Be aware of health issues in your community. Know local school district policies and happenings regarding illnesses.
If needed, provide extra personnel and/or supplies to clean and sanitize children’s rooms even more stringently during critical seasons.
Make sure health policies are in place. Include specific ways to measure signs of illness (fever, diahrrea, vomiting, rash, etc). Include room cleaning and sanitizing requirements. Provide copies of these for parents and leaders.
Provide brochures or flyers for visitors. Post policies on bulletin boards and in classrooms. Send home reminder notices to parents at critical times.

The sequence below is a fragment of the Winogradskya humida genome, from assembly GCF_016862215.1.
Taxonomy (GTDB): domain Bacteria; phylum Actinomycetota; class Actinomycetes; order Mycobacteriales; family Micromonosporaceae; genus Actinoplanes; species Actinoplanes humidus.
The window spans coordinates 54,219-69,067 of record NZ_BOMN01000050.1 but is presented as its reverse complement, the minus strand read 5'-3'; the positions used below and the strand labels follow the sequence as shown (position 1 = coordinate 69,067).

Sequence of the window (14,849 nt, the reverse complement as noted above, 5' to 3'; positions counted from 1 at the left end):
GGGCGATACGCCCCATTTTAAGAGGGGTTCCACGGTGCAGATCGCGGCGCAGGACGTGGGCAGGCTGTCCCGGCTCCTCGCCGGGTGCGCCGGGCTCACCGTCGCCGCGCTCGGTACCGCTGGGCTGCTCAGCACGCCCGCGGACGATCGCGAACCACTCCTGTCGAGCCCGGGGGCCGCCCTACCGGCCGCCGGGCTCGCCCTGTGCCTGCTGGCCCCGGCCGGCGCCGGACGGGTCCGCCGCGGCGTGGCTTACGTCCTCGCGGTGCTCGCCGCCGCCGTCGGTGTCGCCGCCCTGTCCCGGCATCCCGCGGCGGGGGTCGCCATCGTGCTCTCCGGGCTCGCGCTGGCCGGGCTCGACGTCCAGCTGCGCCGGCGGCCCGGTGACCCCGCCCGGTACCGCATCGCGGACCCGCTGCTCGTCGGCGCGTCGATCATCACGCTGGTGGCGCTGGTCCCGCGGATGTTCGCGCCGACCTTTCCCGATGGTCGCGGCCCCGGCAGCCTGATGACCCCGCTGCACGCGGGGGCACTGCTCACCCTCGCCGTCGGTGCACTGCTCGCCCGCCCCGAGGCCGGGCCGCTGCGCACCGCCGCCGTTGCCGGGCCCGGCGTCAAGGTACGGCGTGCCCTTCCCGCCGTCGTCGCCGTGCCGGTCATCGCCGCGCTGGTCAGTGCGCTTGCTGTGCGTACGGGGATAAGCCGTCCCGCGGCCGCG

All leaders must know and comply with health policies. Include procedures in annual or seasonal training sessions and regular avenues of communication, such as weekly leader emails.
Keep your leaders and parents informed about current health issues. Develop health information forms for quick response to issues such as exposure to lice. Provide email links to helpful websites such as the Centers for Disease Control www.cdc.gov or the American Academy of Pediatrics www.aap.org/parents or www.kidshealth.org/parent or links from these sites regarding specific seasonal diseases, or ones that seem to be “going around.”
Practice Good PR
If a parent is concerned about a child being exposed to a disease at church, or if you must remove a sympto-matic child from a classroom, handle the conversation with care, compassion, confidentiality, and professionalism.
Practice What You Preach
Model the good health practices you want others to follow, such as washing hands frequently and covering coughs. Stay home if you are sick, and encourage your leaders (as difficult as that is) to do the same.